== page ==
American Association for Cancer Research
19406207capr130378t-sup-capr-13-0378tab1-5fig1-10meth.pdf (1.11 MB)

Supplementary Methods, Tables 1 - 5, Figures 1 - 10 from Inhibition of Endometrial Cancer by n-3 Polyunsaturated Fatty Acids in Preclinical Models

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journal contribution
posted on 2023-04-03, 19:29 authored by Hang Zheng, Hongjun Tang, Miao Liu, Minhong He, Pinglin Lai, Heling Dong, Jun Lin, Chunhong Jia, Mei Zhong, Yifan Dai, Xiaochun Bai, Liping Wang

PDF file - 1140K, Supplementary material and methods: including Cell proliferation assay, Colony formation assay, Cell viability assay, Western blot analysis, Gas chromatography analysis of fatty acids compositions Supplementary Tables (including 5 Tables): Table S1,n-3 and n-6 PUFAs content in experimental diet; Table S2,Primer sequences for PCR amplification; Table S3, Fatty acids composition in mice tumors; Table S4, Fatty acids composition in SCID or fat-1-SCID mouse tails; Table S5, Fatty acids composition in mice uteri. Supplementary figures (including 10 figures): Fig. S1, Arachidonic acid (AA) stimulates endometrial cancer cell growth; Fig. S2, DHA inhibits endometrial cancer cell colony formation; Fig. S3, n-3 PUFAs promote the inhibitory effect of cisplatin on endometrial tumor growth in xenograft models; Fig. S4, Ectopic expression of fat-1 in endometrial cancer cell lines; Fig. S5, Endogenously produced n-3 PUFAs inhibit endometrial cancer cell colony formation; Fig. S6, n-3 PUFAs prevent endometrial cancer cell migration; Fig. S7, n-3 PUFAs promote endometrial cancer cell apoptosis; Fig. S8, n-3 PUFAs promote cisplatin-induced endometrial cancer cell apoptosis; Fig. S9, n-3 PUFAs inhibits mTORC1/2 in HEC-1-B cells; Fig. S10, n-3 PUFAs prevent tamoxifen-stimulated endometrial growth in the mouse model.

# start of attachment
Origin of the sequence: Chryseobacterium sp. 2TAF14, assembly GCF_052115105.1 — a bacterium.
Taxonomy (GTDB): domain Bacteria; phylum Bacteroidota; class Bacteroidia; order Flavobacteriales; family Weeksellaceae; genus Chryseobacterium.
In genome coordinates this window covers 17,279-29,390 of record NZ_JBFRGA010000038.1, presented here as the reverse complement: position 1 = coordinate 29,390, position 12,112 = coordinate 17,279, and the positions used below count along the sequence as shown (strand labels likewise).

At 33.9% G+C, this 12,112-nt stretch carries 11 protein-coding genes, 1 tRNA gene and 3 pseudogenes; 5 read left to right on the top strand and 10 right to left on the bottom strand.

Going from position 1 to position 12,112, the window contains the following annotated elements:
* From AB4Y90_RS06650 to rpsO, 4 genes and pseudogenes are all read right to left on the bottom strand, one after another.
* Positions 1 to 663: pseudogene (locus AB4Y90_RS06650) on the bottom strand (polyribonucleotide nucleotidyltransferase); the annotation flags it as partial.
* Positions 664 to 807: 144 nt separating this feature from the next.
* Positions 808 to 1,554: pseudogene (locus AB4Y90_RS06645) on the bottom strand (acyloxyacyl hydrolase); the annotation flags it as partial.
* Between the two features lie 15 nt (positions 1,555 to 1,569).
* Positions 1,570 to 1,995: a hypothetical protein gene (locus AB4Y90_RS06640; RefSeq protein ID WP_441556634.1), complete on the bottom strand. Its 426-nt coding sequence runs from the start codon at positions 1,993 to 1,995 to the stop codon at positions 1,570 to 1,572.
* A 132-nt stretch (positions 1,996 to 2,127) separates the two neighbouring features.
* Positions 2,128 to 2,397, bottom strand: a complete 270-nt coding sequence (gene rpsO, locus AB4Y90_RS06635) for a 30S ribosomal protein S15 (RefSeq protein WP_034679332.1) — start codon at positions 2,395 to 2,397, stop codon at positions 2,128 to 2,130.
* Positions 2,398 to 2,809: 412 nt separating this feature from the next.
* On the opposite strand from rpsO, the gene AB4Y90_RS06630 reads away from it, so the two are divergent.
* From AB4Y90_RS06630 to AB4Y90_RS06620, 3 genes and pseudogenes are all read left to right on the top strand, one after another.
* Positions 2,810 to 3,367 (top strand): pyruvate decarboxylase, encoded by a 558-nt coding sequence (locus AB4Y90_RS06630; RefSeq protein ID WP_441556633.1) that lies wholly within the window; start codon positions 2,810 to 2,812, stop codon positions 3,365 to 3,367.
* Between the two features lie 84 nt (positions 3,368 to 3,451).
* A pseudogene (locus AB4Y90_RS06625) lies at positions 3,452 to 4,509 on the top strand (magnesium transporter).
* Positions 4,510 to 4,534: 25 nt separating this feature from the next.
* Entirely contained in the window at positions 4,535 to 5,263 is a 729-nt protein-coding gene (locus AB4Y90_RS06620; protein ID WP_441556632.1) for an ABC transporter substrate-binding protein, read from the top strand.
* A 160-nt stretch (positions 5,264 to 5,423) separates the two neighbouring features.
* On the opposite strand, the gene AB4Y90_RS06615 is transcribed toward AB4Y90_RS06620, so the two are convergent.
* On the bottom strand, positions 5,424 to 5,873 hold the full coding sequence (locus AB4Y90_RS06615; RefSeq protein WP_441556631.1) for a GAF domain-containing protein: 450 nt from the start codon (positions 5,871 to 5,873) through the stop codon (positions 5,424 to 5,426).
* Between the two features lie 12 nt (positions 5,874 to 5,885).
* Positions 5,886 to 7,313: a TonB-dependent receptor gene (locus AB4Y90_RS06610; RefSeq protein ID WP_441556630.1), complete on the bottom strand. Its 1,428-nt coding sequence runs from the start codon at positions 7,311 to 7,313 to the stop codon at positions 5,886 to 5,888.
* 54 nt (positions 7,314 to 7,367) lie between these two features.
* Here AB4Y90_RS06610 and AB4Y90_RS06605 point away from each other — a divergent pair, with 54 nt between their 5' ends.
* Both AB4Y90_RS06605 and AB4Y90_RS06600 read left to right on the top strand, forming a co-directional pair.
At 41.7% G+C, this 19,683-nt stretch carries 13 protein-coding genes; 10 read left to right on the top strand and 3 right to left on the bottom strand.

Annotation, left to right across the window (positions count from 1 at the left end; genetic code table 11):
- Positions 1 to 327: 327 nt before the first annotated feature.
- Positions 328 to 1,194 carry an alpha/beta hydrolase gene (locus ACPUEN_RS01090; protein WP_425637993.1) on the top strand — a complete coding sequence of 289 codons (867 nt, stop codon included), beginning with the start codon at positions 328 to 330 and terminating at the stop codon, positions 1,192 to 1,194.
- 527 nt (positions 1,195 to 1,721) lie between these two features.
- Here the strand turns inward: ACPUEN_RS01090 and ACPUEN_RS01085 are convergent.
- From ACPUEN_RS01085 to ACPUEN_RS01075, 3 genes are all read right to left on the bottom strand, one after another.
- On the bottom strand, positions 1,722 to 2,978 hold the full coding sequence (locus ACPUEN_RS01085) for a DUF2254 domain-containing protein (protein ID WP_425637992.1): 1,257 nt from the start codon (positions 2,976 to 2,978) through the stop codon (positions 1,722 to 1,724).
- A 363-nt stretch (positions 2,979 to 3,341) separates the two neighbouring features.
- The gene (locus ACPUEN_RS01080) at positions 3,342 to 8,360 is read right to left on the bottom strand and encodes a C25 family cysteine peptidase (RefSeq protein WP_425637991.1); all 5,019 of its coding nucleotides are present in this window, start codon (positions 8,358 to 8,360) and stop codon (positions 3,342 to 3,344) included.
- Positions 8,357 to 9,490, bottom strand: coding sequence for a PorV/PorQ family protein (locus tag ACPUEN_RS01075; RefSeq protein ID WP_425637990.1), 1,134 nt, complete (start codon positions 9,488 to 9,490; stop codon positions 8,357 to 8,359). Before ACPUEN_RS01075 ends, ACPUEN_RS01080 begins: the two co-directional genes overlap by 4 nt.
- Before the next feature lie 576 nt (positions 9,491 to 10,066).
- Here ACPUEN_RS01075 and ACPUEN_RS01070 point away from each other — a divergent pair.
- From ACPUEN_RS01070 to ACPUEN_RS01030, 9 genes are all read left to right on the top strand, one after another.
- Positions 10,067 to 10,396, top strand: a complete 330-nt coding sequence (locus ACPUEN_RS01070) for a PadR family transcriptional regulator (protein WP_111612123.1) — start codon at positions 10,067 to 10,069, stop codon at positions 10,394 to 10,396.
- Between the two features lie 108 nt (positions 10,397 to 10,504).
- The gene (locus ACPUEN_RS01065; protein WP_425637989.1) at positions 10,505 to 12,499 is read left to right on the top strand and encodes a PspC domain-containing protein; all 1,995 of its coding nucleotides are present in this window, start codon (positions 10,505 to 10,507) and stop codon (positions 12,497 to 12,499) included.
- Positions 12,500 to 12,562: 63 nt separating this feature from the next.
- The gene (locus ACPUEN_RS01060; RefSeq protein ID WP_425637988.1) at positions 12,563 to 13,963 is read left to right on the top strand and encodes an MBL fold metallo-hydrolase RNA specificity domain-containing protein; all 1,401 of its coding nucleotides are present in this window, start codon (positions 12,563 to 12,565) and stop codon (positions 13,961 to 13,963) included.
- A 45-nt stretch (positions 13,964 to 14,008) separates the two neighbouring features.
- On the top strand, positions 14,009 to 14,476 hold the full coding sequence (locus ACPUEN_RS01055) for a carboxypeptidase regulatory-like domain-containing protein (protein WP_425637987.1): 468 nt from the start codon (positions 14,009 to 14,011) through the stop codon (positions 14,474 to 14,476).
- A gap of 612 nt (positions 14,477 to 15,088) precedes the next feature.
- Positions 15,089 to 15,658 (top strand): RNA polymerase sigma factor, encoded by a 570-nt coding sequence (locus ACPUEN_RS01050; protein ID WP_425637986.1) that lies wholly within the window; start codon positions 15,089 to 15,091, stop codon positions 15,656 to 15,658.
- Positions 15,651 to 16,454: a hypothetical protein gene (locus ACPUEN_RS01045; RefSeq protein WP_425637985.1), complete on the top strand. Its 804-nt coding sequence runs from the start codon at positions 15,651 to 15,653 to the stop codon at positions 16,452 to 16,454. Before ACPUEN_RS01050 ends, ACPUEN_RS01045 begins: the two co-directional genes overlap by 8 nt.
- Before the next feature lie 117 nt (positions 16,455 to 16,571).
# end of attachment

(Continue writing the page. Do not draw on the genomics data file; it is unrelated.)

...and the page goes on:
Although preclinical and epidemiologic studies have shown the importance of n-3 polyunsaturated fatty acids (PUFA) in the prevention of hormone-responsive cancers such as breast cancer, evidence of the association between n-3 PUFAs and endometrial cancer risk is limited and no previous study has examined the effect of n-3 PUFAs on endometrial cancer in cellular and animal models. In this study, we demonstrated that docosahexenoic acid (DHA) dose- and time-dependently inhibited endometrial cancer cell proliferation, colony formation, and migration and promoted apoptosis. Dietary n-3 PUFAs efficiently prevented endometrial cancer cell growth in xenograft models. Moreover, ectopic expression of fat-1, a desaturase, catalyzed the conversion of n-6 to n-3 PUFAs and produced n-3 PUFAs endogenously, also suppressed endometrial tumor cell growth and migration, and potentiated apoptosis in endometrial cancer cell lines. Interestingly, implanted endometrial cancer cells were unable to grow in fat-1 transgenic SCID mice. Further study revealed that mTOR signaling, which plays an essential role in cell proliferation and endometrial tumorigenesis, is a target of n-3 PUFAs. Exogenous or endogenous n-3 PUFAs efficiently suppressed both mTOR complex 1 (mTORC1) and mTORC2 in vitro and in vivo. Moreover, both dietary n-3 PUFAs and transgenic expression of fat-1 in mice effectively repressed mTORC1/2 signaling and endometrial growth elicited by unopposed estrogen. Taken together, our findings provide comprehensive preclinical evidences that n-3 PUFAs efficiently prevent endometrial cancer and establish mTORC1/2 as a target of n-3 PUFAs. Cancer Prev Res; 7(8); 824–34. ©2014 AACR.